This pork tenderloin is doused in a gorgeous rosemary dijon sauce and couldn’t be easier to make!
This is one of those dinners that looks and sounds kinda fancy, but in reality, it’s so simple to make. Plus you only need a handful of ingredients! Follow me…
Pork tenderloin (also sometimes known as ‘pork fillet’) is such an underrated cut of meat. It’s so versatile and takes on so many gorgeous flavours. We’ll get to the mustard cream sauce in just a sec, but first, let’s talk tenderloin.
Tips for Preparing Pork Tenderloin
- Room temp – As with most meats, I recommend bringing the pork close to room temp before cooking. This will relax the meat and help it cook through more evenly.
- Trim – I tend not to trim the fat unless there’s a large amount. Sometimes it’ll have silver skin, which I recommend trimming, but it’s not a deal-breaker if you don’t.
- Season – Season well them season again! I typically use around 1/2 tsp salt and 1/2 tsp pepper PER tenderloin.
Cooking Pork Tenderloin
When it comes to cooking the pork, I highly recommend frying then finishing it off in the oven. If you just fried the tenderloin it’s going to be tough and chewy by the time the centre cooks, and if you just baked it you miss out on caramelizing the outside. By frying first, you get to colour the meat and also build up a flavour crust in the pan. Finishing in the oven allows you to cook through the centre to perfection, without the pork drying out.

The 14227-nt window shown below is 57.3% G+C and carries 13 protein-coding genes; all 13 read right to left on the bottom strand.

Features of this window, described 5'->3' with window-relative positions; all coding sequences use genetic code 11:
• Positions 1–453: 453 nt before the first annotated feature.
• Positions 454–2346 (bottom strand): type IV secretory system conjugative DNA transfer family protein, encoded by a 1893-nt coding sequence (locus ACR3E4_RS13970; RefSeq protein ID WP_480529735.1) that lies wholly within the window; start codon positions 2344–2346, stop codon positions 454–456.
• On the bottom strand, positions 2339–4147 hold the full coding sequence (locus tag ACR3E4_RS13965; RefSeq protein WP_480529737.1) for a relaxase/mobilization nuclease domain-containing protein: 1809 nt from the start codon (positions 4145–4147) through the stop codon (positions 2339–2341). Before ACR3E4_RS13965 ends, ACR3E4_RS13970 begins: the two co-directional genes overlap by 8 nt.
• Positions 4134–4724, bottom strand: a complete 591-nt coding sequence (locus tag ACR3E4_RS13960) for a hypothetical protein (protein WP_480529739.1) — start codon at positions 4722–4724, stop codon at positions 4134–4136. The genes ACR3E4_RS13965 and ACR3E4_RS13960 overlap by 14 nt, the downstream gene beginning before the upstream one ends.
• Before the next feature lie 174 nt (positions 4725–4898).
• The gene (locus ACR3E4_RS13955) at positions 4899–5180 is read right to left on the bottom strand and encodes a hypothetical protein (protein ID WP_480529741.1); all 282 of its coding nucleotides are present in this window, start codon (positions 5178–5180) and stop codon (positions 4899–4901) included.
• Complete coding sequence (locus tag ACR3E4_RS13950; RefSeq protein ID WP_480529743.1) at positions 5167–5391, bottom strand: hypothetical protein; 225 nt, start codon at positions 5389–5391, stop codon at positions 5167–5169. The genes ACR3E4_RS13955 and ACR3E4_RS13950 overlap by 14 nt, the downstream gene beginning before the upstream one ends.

Resting the Pork
Once it’s cooked, it’s important to let it rest to one side. If you slice right away the juices are going to pour out. Resting the meat allows it to retain its juices and stay nice and soft.
Process shots: lay pork on chopping board (photo 1), season (photo 2), fry all over (photo 3), bake (photo 4).
Rosemary Mustard Sauce
Whilst the pork rests, you’ve got the perfect opportunity to whip up a sauce in the same pan. As the pork cooks in the pan, it’ll transfer some flavour to the pan, which translates to char and golden bits stuck to the pan. This is free extra flavour, so don’t waste it!
Mustard Cream Sauce Ingredients
- Garlic – An extra flavour booster.
- Rosemary – This pairs amazingly with both mustard and pork. Make sure it’s fresh!
- Chicken Stock – This is perfect to deglaze the pan.
- Cream – Must be heavy (US) or double (UK)!
- Dijon – This not only adds the main punch of flavour, but it’ll also help thicken the sauce.
One thing I also like to add to the sauce is the resting juices from the pork. As the meat rests, you’ll see a small pool of juice form around it. Again, this is free flavour, so don’t waste it!
Process shots: fry garlic and rosemary (photo 1), deglaze with stock (photo 2), add cream and dijon (photo 3), add resting juices and simmer to thicken (photo 4).
Creamy Mustard Pork Tenderloin FAQ
What is the safe internal temp of pork?
The safe internal temp of pork is now 145F/63C, which will result in the pork having a blush of pink. I highly recommend using a thermometer to cook the pork perfectly.
How strong is the sauce?
The mustard is definitely there, but it should be overpowering, especially not when eaten with the pork. You can increase the amount of dijon slightly if you’d like. I just recommend starting conservatively!
Can I use different herbs?
I love rosemary in this recipe, but thyme and tarragon also work nicely. Do try rosemary first though, then branch out after and experiment if you’d like to.
Serving Pork Tenderloin and Mustard Sauce